Gorillaz is back with a new album that takes you on a dancing journey through the genres


A quarter of a century after founding the virtual band Gorillaz, musical mastermind Damon Albarn's creativity is far from exhausted. With a new level of versatility, "Cracker Island" continues the amazing story of this quasi-fictional group. Photo: J.C. Hewlett/Warner Music/dpa

Hundreds of people in Time Square held their smartphones in the air, gazing at the outsized screens showing the virtual band Gorillaz.

Back in December the band transformed New York's famous square into a stage to perform Skinny Ape. That was in December.

Now, the whole album, Cracker Island, comes out today.

It's the fictional band's seventh studio album, thanks to Murdoc Niccals, 2-D, Noodle and Russel Hobbs, created by Briton Damon Albarn, who works with other star musicians.

For this latest album, he teamed up with Stevie Nicks of Fleetwood Mac and Puerto Rican rapper Bad Bunny, among others, bringing us an album that is just as good as its predecessors.

Albarn, perhaps still best known as the frontman of Britpop band Blur, once again proves that his musical talent is not bound by genres.

Hip-hop, indie rock, Latin and a hint of funk – the new Gorillaz album is so much fun because it is so versatile. Plus, it still has that unmistakable Gorillaz sound running through all 10 songs.

The single Cracker Island is a thoroughly danceable piece with elements of funk, courtesy of US bassist Thundercat. Silent Running by contrast is a pensive track reminiscent of soul classics.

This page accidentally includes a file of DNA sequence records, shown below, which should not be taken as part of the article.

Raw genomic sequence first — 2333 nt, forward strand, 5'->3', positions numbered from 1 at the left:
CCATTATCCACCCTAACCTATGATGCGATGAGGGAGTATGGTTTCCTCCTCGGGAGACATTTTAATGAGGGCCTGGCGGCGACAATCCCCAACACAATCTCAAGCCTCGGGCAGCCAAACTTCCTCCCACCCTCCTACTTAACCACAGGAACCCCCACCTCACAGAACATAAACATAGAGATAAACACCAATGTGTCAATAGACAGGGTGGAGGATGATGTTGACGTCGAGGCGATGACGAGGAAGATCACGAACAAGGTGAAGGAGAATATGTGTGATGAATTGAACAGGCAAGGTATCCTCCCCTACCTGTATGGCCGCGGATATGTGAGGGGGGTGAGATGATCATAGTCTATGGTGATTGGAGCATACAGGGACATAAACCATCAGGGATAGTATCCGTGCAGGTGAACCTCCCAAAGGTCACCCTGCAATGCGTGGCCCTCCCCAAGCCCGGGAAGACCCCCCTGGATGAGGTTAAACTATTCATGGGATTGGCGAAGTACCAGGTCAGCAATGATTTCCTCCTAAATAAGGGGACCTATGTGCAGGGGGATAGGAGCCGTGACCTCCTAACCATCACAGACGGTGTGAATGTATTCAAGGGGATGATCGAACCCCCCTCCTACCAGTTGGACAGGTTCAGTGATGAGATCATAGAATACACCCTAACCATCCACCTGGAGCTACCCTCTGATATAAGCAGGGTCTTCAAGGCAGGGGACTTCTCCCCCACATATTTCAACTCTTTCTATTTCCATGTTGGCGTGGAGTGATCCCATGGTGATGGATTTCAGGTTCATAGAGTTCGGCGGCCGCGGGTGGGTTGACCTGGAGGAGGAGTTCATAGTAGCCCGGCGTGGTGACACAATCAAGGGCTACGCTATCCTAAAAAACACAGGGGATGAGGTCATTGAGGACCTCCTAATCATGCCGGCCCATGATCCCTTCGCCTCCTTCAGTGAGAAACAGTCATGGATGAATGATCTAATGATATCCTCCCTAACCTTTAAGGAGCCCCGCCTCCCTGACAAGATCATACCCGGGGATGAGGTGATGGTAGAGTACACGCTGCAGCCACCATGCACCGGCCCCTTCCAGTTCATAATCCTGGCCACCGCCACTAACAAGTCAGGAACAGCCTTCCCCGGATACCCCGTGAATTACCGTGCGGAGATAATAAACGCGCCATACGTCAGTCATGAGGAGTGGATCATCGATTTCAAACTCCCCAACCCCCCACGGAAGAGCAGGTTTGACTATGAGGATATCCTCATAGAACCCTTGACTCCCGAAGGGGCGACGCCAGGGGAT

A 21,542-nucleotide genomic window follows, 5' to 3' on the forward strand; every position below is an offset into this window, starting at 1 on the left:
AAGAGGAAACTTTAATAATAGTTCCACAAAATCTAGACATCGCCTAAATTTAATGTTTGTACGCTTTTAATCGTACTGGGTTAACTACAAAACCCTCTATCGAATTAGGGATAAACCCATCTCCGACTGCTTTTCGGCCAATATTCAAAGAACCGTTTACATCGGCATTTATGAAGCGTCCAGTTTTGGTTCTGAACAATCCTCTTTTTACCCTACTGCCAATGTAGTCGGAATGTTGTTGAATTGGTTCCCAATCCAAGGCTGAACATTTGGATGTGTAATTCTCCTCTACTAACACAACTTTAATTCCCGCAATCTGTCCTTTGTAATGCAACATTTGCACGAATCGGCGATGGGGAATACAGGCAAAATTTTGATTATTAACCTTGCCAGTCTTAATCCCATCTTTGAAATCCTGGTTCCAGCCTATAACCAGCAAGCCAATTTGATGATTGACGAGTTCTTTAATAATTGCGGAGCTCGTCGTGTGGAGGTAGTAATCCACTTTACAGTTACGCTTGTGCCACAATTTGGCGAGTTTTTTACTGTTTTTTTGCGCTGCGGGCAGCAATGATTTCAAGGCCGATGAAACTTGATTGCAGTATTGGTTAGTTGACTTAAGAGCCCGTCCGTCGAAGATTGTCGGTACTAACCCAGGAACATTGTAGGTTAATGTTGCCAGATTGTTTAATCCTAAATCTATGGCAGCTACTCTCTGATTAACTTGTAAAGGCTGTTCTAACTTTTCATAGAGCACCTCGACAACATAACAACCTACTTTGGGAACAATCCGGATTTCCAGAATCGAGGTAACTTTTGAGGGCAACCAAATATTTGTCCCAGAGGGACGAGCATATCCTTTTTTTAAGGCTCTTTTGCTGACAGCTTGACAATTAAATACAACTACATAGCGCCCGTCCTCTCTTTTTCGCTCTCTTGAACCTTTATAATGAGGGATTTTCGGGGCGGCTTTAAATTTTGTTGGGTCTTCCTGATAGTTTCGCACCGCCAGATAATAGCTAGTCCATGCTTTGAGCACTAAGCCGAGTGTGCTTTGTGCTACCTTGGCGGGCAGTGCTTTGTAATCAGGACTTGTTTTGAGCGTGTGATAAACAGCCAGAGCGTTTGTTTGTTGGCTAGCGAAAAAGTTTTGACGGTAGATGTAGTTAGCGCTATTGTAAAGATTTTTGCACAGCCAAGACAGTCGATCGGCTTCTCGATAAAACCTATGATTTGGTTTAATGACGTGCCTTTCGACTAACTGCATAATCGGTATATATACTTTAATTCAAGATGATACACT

Meanwhile after a folksy opening, the bass guitar dominates in the melancholy Skinny Ape. For New Gold, Albarn collaborated with rapper Bootie Brown and psychedelic band Tame Impala.

His song lyrics are "a load of old nonsense," Albarn says in an interview excerpt posted on Instagram.

Does he really mean that, though? "The first verse is about the kind of hypnotic nature of beauty and how dangerous that can be," Albarn says of Silent Running. But he is not entirely a fan of interpreting lyrics that may not necessarily be intentional.

Maybe that is what makes the Gorillaz lyrics so good – that listeners can interpret them and furnish them with a context.

But even those who can't immediately relate to the band's dark, comic-book aesthetics created by artist Jamie Hewlett should give these songs a listen.

The music alone triggers memories and associations, weaves stories and sets trails of images racing through your mind. Albarn describes creating the song Silent Running, saying he was subconsciously inspired by the science fiction film of the same name.

He calls it a "mesmerizing dreamlike state you get in when you're just following some train of thought." Try losing yourself in that thought, is what the new Gorillaz album is inviting us to do. – By Christoph Meyer/dpa

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Gorillaz , Damon Albarn


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